must be in the program folder but will be created with default values if not found

csv file
holds measurement values for all 4 objects in csv format
If the file already exists it will be appended if not it will be created. Idea is multiple nigts observations will all save to the same
file if the same object is being observed, and each result will be added after each round of observations so a system crash
doesn't result in lost data.

csv file
This file holds the same data as objectlist[][] array, so that the array can be stored and reused

csv file
This holds the serial set-up details that are transferred to the serialdetail[][] array

csv file
Holds the data that is written into the menu array to create the handheld menu. This will allow me to update the controls just from a CSV file for minor updates, but also means there isn't a need for hard coding the menu structure making updates easier.

csv file
Holds some data on the physical characteristics of the drive, if not present the software will create it using default values but this allows tweaking to optimise the telescope - see scope array for details

Menu Navigation

The hand controller comprises of a 16 key keypad which will hopefully be backlit in red. There will also be a red-lit 16x2 character LCD screen. Navigating through the menu will be consistent as described below
Exit/go up the menu
move Dec drive '+'
move Dec drive '-'
move RA drive '-' and previous menu item
move RA drive '+' and next menu item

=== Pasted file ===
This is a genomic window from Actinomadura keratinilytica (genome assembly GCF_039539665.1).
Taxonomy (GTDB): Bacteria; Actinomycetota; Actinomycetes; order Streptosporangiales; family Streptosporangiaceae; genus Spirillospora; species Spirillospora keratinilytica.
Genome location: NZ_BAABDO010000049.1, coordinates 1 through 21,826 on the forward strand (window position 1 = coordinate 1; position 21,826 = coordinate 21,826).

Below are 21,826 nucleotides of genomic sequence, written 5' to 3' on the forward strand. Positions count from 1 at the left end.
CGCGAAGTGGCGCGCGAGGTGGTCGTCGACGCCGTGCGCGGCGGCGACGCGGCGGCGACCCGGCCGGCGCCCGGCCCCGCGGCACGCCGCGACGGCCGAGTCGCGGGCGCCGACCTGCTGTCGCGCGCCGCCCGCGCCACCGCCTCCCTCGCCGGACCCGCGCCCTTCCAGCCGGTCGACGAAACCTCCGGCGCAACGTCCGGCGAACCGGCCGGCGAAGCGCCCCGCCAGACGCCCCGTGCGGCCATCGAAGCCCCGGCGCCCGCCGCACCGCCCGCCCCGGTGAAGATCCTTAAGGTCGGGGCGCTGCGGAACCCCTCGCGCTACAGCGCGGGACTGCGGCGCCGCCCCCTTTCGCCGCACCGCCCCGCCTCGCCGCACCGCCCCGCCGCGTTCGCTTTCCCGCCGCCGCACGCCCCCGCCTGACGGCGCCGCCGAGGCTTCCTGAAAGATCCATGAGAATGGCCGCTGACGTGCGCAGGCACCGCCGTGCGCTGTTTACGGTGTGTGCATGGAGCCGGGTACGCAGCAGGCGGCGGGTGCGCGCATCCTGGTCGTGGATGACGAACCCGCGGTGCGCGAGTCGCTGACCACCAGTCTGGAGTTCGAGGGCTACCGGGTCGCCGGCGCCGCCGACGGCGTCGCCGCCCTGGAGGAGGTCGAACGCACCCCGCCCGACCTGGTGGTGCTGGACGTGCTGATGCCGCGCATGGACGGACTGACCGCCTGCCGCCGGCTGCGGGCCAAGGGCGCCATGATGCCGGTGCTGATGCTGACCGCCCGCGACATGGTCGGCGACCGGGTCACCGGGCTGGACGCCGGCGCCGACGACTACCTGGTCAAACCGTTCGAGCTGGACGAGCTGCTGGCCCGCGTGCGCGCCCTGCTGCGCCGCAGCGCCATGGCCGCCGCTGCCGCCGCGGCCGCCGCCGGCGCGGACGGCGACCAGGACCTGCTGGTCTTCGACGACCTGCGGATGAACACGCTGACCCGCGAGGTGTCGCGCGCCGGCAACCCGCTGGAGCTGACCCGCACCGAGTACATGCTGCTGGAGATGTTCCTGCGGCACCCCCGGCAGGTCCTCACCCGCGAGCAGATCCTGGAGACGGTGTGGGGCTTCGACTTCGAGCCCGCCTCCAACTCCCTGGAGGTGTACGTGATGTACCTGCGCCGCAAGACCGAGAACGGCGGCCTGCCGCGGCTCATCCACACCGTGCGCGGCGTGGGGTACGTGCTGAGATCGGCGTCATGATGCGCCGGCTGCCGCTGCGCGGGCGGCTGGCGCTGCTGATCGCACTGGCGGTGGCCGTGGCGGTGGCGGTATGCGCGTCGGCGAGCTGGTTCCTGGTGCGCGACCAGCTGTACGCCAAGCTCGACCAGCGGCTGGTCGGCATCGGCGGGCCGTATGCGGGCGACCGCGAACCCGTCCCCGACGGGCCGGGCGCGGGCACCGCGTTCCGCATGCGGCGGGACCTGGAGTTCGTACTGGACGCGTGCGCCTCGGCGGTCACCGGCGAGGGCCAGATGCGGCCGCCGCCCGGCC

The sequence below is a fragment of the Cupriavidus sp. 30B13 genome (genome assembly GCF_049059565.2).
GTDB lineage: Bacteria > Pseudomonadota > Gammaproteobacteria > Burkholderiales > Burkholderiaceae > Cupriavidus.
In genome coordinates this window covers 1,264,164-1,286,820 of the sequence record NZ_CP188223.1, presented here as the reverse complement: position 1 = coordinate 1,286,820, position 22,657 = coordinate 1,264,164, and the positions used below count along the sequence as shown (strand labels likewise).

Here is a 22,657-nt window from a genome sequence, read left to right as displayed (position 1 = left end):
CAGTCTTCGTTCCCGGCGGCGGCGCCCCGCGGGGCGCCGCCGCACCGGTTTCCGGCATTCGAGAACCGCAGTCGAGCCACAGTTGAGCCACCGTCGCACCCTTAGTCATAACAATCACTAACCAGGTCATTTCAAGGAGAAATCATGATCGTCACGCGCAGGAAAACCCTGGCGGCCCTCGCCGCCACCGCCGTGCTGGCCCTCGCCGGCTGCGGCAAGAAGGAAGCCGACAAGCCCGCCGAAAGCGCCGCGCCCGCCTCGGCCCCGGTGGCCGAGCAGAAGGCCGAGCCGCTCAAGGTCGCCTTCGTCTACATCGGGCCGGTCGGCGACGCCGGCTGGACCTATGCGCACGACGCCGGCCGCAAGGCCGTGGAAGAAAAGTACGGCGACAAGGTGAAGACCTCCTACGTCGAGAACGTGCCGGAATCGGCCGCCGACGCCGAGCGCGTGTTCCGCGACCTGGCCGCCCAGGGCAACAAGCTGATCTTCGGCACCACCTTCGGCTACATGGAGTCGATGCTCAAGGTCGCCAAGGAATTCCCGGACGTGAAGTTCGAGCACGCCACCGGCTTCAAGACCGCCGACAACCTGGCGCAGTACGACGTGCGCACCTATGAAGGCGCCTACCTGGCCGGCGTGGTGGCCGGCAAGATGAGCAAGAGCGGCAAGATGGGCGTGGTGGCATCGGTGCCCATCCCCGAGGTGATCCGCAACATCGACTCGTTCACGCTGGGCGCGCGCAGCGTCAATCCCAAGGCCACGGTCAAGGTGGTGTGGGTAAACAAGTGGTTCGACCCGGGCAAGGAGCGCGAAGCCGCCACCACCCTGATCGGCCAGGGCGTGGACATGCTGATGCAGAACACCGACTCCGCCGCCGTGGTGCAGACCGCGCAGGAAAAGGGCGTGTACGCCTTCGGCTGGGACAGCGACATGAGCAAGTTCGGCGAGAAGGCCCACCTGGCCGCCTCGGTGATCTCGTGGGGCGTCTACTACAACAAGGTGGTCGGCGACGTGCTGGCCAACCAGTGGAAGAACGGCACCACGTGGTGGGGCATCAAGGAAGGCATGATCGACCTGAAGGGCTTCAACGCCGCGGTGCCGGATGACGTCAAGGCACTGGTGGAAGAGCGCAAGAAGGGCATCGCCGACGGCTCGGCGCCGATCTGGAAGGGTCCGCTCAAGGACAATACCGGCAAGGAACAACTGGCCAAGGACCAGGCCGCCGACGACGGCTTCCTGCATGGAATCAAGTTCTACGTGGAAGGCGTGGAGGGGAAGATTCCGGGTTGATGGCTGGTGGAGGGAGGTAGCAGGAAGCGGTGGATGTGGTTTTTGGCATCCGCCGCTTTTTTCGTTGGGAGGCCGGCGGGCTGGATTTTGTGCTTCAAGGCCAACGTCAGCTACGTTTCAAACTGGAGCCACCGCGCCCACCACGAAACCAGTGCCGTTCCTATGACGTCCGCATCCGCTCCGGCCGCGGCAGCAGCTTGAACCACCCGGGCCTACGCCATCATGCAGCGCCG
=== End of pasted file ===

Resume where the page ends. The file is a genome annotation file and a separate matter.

High Slew Rate
Medium Slew rate
Low slew rate


The Arduino will be given an interrupt rate by the python software, this is the number of interrupts per second to perform. Typically this will be 400. The scope array and scope.csv file will hold details of these interrupts. The values in 'scope' reflect how frequently the arduino should do something so a '1' would indicate every interrupt, a 2 every second interrupt, a 10 every 10th interrupt.

Centering a star

The original BBC basic routine used a spiral search sequence to find a star, we have kept this approach.
Detailed notes are available in the BAA Paper
1) move East until star not in pinhole, note position, move west until star no longer in pinhole, move to position in the middle of these two extremes
2) repeat above for North south positioning
the stepping is at 0.1 pinhole diameters and the PMT integration time is 0.5s,

Spiral Search

Detailed notes are available in the BAA Paper

The spiral search moves the telescope by the radius of the pinhole, in the BAA paper this is termed a 'jump' if after 4 circuits of the spirial the search has failed to find the star the telescope stops.
If the star is found then the centering is started, if centering fails then it is assumed that bright cloud is across the telescope and the routine returns to the star, continues to track, but pauses all other operations for a short period.

Physical Characteristics

Detailed notes are available in the BAA Paper
  • Pinhole diameter = 60"
  • angle telescope moves per step 1.5"
  • 1 hop (0.1 x pinhole diameter) = 4 steps in Dec and int(4/cos(declination of star) steps in RA
  • 1 jump = 5 hops i.e. radius of pinhole

Detecting a Star

Detailed notes are available in the BAA Paper
Threshold of star detection = (star value + sky value)/2
star and sky values use a moving average where moving average = (old moving average+new value)/2


There is a separate page for hardware and interfacing.

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Page edited 56 times. Last edit by - kickitharder kickitharder on Jun 1, 2015 5:25 am. This site contains 560 pages